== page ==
I’ve made several batches of beer with a blend of yeast strains from a few previous batches. The blend consists of Saison Dupont yeast, Brettanomyces claussenii and Brettanomyces bruxellensis Trois. The dominant organism, by far, in the mixture is the Dupont strain (see Recipe #1, Recipe #2, and Recipe #3 for examples). This has become my “house culture” and the majority of my beers hoppy and or light beers are made with this blend. People really enjoy and respond well to beers made with this mixture of yeasts…and I really enjoy it.

My main complaint has been that the character from the Brett strains is really subtle and only really aficionados of funky beers can pick it up…mostly on the finish of the beer too. I gave it some thought and decided that I would split the yeast cake into two cultures and brew different beers to develop these two yeast cakes into independent house blends. I would select for the growth of the Brett strain in one fermenter by mashing the grains at higher temperatures (156-160 °F) and allow for longer fermentations, the other half would continue to receive wort from lower temperature mashes (148-152° F) and ferment out faster. The difference in mash temperatures will result in a different activities from the β- and α-amylases that break down the starch into shorter chain sugars. As most all-grain homebrewers know, the α-amylase is the enzyme that breaks down starch into larger oligosaccharides and the β-amylase breaks down those oligosaccharides into mono- or disaccharides that can be consumed by yeast strains. Fun experiment you can do at home to see the effect of amylase on starch, hold a piece of popcorn in your mouth for a few minutes. You may notice it begins to taste more like sugar. That is because there are amylase enzymes in saliva that start to break down starches as you chew your food. Same process is happening in the mash.

This batch is the first wort in this experiment, mashed at 156° F, the next wort used for this batch will be mashed at 156 – 158° and subsequent batches will continue to be mashed at high temperatures as this yeast cake develops.

Batch # 2013.20

4 Gallon Batch (boiled too long…oops)
Brew date: November 17th, 2013
Keg date: December 17th, 2013
OG: 1.060
FG: 1.005 (measured)
ABV: 7.5%
SRM: 3.0 L
IBU: 60ish (calculated)

8 lbs of Pilsner malt
3 lbs of White wheat

Mash Condphoto1itions:
Mash used distilled water with a pH stabilizer (pH 5.2) at a 1 qt / lb ratio. Mash temp was 156° F for 60 minutes. Sparge was with 5 gallons of 180° F distilled water (no pH stabilizer in the sparge). About 8 gallons was recovered for the boil.

Brewing Procedure:
Nothing to odd to report here. 2 ounce of gypsum added to the boil with the hop additions below. 70 minute boil overall.

Hop Schedule:
This beer only utilizes Belma hops. I made a saison (no Brettanomyces) last year using Blema and was pleased with the subtle fruitiness of the hop but it is overall a milder variety. Anyway, I have some left over and have to use them before they get oxidized and decided this might be a good match if some Brett character sneaks through.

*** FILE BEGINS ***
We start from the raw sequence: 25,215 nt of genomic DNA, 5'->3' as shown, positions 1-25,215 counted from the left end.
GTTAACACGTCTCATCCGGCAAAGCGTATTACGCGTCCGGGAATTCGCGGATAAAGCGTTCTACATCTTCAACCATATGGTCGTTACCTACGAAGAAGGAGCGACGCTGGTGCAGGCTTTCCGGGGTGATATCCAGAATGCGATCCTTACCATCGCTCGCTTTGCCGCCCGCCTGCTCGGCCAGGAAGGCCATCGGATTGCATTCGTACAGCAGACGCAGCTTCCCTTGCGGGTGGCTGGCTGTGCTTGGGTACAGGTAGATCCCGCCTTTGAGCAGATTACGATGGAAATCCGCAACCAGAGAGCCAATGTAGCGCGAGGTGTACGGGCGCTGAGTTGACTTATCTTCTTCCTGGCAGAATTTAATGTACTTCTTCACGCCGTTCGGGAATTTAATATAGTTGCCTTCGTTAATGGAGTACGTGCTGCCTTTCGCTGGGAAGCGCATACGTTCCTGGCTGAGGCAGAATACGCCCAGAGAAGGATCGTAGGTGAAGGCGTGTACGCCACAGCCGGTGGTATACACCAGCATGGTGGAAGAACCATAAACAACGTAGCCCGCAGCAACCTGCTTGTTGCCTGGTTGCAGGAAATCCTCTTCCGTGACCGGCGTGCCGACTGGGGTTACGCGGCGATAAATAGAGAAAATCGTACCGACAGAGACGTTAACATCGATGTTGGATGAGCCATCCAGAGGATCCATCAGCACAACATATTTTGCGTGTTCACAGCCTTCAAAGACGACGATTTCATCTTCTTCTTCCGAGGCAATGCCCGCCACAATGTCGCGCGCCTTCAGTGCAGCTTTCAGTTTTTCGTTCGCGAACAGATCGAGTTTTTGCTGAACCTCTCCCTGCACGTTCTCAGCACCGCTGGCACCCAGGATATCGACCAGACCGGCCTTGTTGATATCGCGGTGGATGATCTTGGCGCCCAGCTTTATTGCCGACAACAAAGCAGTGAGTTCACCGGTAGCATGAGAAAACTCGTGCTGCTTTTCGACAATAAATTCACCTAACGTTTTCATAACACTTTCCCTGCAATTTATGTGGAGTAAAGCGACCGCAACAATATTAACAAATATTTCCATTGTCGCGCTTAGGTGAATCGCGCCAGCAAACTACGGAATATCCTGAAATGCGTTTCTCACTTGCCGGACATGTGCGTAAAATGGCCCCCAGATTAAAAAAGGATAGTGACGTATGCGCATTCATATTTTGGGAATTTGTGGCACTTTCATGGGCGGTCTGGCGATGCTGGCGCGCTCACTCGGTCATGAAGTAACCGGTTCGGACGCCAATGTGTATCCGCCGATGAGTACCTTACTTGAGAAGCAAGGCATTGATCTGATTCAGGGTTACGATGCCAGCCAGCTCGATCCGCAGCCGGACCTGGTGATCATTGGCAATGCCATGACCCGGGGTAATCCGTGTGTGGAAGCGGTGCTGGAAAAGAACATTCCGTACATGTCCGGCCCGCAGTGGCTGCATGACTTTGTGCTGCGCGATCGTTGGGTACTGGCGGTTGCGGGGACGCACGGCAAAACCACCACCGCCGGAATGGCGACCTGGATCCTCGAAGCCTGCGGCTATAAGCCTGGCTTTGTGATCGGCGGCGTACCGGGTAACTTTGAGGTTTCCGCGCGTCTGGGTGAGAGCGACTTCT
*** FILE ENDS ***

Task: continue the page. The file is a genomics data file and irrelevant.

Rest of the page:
Belma hops Belma pelleted hops

Fermentation Conditions:
About 5 gallons of the beer was recovered and transferred to the fermenter. A portion of saved yeast (about 24 ounces of liquid from the cake of Recipe #2) was used. The yeast had not been washed since it was harvested the previous day only. Fermentation started after about 12 hours and continued for several days until krausen fell. The beer was left in the fermenter for an entire month around 70 – 74° F. After a few gravity readings, the beer was transferred to a keg where two ounces of Belma hops were added for dry hopping and the beer was force carbonated.

After 4 weeks in the fermenter, the beer appears to have a lot of yeast still in solution. A sample was removed with a wine thief and the gravity was measured at 1.010, so fermentation is mostly done. I assume the Brett strains are the yeast still in solution but I don’t know that for a fact.The sample tasted like a Brett c beer so that is exciting, seems like the experiment worked. At this point I decided to transfer the contents to a keg and start carbonation / chilling to see if I can get some of the yeast out of solution. The yeast cake was saved in two jars for the next high temperature mash (the following weekend).

Tasting Notes:
Beer served in a cervoise. Beer has the clarity of a witbier…not at all clear, has a significant haze throughout the beer and is completely opaque. Moderate to high carbonation, nice soft white head, small bubbles, a lot of lacing.

photo (1)Earthy aroma, hoppy, bitter, some yeast sneaking through but the Belma hops are really forward in this beer. I like it, mild pepper as well.

Beer is dry and light in body, effervescent throughout. Brett comes through in the mid- and late- palate. Beer is really smooth, no aftertaste at all. While the Brett character is there, and is a major component, I think the level could be a little higher. The Belma hops play well with this strain and I think it is a good beer.

Four out of Five Stars on this one.

Possible improvements (for future batches):
I’m pretty pleased with the results on this one. Belma was a good choice for the hops in a Brettanomyces claussenii beer and the Brettanomyces had a great comeback. This beer is pretty Brett forward in the end, but I enjoy that flavor a lot. This is a successful beer. I am pushing this yeast blend forward with another high temperature mash but using motueka hops from New Zealand. Not as aggressive or fruity as other Kiwi hops but a great variety that I feel would pair well with this yeast character. So expect that in the near future.

“When I read about the evils of drinking, I gave up reading.” ―Henny Youngman


One thought on “Recipe #4: Belma Saison High Temp (Batch #2013.20)

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